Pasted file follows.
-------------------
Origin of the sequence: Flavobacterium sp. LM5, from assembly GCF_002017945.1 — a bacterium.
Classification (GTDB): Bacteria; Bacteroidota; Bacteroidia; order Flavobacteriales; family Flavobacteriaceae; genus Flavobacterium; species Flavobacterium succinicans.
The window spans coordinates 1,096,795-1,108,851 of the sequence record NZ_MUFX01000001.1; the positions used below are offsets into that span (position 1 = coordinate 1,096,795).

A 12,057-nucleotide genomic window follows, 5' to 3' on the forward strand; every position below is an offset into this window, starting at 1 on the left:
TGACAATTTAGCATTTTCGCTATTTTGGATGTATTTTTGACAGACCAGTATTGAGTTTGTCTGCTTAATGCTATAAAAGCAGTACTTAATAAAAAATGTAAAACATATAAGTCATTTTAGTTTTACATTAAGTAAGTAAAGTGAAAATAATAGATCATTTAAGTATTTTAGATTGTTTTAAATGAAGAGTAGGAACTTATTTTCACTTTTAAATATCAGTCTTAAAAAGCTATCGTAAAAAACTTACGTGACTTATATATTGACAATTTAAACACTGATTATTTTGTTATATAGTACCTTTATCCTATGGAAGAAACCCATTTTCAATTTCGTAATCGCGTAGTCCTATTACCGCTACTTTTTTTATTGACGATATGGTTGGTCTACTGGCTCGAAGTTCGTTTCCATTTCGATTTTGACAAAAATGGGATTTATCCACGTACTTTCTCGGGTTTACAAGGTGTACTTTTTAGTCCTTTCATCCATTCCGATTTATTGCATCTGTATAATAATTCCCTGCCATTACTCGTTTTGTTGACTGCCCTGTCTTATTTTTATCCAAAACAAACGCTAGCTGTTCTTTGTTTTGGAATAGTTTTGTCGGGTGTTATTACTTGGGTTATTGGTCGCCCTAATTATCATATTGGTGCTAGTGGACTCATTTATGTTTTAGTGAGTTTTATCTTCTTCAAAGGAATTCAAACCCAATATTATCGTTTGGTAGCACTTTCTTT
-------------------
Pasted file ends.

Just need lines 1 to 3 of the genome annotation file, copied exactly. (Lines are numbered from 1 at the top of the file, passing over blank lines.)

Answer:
Origin of the sequence: Flavobacterium sp. LM5, from assembly GCF_002017945.1 — a bacterium.
Classification (GTDB): Bacteria; Bacteroidota; Bacteroidia; order Flavobacteriales; family Flavobacteriaceae; genus Flavobacterium; species Flavobacterium succinicans.
The window spans coordinates 1,096,795-1,108,851 of the sequence record NZ_MUFX01000001.1; the positions used below are offsets into that span (position 1 = coordinate 1,096,795).